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date: 29 May 2024

disability and morality. 

Source:
The Oxford Companion to Philosophy
Author(s):
Saladin Meckled-GarciaSaladin Meckled-Garcia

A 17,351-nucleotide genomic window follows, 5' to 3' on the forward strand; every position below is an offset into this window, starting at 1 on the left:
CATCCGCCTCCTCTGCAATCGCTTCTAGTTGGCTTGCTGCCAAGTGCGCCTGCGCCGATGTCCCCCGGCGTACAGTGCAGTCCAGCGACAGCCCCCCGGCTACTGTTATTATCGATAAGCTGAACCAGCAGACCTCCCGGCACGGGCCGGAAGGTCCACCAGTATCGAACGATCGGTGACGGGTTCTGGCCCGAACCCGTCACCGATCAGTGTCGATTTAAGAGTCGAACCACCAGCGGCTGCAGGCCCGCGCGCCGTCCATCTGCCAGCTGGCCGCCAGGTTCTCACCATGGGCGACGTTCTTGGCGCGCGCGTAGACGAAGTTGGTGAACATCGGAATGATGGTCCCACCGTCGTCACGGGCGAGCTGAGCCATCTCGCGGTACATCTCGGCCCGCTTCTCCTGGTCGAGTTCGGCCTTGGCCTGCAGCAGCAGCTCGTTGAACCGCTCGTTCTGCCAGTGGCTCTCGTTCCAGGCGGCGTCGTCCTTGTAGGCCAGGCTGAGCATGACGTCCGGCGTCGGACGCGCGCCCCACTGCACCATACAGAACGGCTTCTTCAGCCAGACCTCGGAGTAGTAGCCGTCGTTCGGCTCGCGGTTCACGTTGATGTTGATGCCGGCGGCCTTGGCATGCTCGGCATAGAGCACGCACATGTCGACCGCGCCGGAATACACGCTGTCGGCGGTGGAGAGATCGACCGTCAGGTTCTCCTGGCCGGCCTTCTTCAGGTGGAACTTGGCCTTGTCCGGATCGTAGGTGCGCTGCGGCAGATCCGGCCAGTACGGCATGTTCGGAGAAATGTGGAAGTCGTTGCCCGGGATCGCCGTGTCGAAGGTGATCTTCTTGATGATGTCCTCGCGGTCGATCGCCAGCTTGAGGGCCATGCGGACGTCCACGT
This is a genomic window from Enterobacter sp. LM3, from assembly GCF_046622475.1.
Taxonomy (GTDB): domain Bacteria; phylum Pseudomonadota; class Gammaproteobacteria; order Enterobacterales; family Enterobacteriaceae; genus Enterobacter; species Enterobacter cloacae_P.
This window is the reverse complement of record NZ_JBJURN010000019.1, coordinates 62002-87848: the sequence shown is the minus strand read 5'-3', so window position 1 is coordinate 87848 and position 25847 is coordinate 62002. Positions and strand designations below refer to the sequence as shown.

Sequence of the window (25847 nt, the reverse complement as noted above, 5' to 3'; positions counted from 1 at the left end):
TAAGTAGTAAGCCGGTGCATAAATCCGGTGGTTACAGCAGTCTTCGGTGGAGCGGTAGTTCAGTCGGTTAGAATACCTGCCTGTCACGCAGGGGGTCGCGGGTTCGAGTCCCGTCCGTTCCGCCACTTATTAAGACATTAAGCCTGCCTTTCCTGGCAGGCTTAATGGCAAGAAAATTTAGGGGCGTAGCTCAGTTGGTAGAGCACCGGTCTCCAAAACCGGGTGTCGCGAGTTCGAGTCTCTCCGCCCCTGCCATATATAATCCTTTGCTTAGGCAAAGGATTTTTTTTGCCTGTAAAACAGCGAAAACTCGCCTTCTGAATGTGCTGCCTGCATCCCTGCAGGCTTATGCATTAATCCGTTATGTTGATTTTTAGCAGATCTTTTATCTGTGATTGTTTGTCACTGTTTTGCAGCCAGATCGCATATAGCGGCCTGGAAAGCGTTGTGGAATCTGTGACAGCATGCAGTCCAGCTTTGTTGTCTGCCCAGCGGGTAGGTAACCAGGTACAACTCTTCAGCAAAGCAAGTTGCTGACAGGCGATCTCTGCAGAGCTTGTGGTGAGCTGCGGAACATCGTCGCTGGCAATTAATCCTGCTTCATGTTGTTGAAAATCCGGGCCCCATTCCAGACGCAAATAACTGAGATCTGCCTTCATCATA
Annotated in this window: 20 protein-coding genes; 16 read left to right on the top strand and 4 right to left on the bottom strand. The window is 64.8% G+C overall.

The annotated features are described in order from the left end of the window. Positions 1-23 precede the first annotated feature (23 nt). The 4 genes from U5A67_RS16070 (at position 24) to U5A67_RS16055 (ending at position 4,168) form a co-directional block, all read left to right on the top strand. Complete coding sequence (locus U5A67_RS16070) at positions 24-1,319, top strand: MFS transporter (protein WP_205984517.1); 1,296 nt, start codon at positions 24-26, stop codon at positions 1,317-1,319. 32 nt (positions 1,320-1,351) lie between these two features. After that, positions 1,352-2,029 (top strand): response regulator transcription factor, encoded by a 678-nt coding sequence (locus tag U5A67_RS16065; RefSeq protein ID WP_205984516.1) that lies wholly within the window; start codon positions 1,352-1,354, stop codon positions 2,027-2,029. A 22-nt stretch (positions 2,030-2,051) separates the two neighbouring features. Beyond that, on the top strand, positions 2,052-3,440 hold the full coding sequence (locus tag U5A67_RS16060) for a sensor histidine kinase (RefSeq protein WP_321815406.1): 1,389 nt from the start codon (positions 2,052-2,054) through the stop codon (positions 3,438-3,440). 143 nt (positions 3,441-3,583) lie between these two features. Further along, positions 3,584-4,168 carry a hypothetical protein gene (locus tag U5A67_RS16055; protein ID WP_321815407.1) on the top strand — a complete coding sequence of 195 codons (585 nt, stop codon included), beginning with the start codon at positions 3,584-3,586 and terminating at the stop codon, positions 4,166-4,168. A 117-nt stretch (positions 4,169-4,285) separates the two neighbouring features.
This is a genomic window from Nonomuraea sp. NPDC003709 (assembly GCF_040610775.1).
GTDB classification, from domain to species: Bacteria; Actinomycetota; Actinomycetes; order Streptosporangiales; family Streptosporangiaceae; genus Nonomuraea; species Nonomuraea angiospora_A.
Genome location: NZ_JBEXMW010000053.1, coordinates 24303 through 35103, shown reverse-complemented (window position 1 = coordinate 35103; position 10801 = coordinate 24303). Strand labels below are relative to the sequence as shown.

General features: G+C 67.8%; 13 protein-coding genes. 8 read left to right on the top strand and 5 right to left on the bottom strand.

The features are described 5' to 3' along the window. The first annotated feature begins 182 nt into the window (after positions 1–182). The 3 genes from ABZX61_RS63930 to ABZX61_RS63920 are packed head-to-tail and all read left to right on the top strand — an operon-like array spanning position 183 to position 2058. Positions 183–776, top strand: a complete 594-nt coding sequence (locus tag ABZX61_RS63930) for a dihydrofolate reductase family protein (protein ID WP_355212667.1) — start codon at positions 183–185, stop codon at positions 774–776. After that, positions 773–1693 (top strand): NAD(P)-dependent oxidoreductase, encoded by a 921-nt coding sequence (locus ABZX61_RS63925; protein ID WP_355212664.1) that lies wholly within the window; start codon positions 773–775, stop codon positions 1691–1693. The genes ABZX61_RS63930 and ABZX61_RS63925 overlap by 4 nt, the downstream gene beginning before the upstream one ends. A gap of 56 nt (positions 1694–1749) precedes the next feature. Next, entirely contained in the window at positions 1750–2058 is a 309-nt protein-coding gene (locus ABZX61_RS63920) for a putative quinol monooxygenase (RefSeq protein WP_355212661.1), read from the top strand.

‘Disability’ principally implies permanent or long-term missing physical capacities but often includes mental capacities too. Yet, whilst we can compare the result of illness or injury to a set of capacities owned originally, it is controversial what set of capacities a person should have to begin with. One view proposes that any account will presuppose an essence or ideal type of human form and functioning, against which we can compare individuals. Individual variations, even quite significant ones, exist in all species, however. Unless one is committed to vulgar evolutionary reductionism, there is no plausible reason for according any one of these priority or value over the others.... ...

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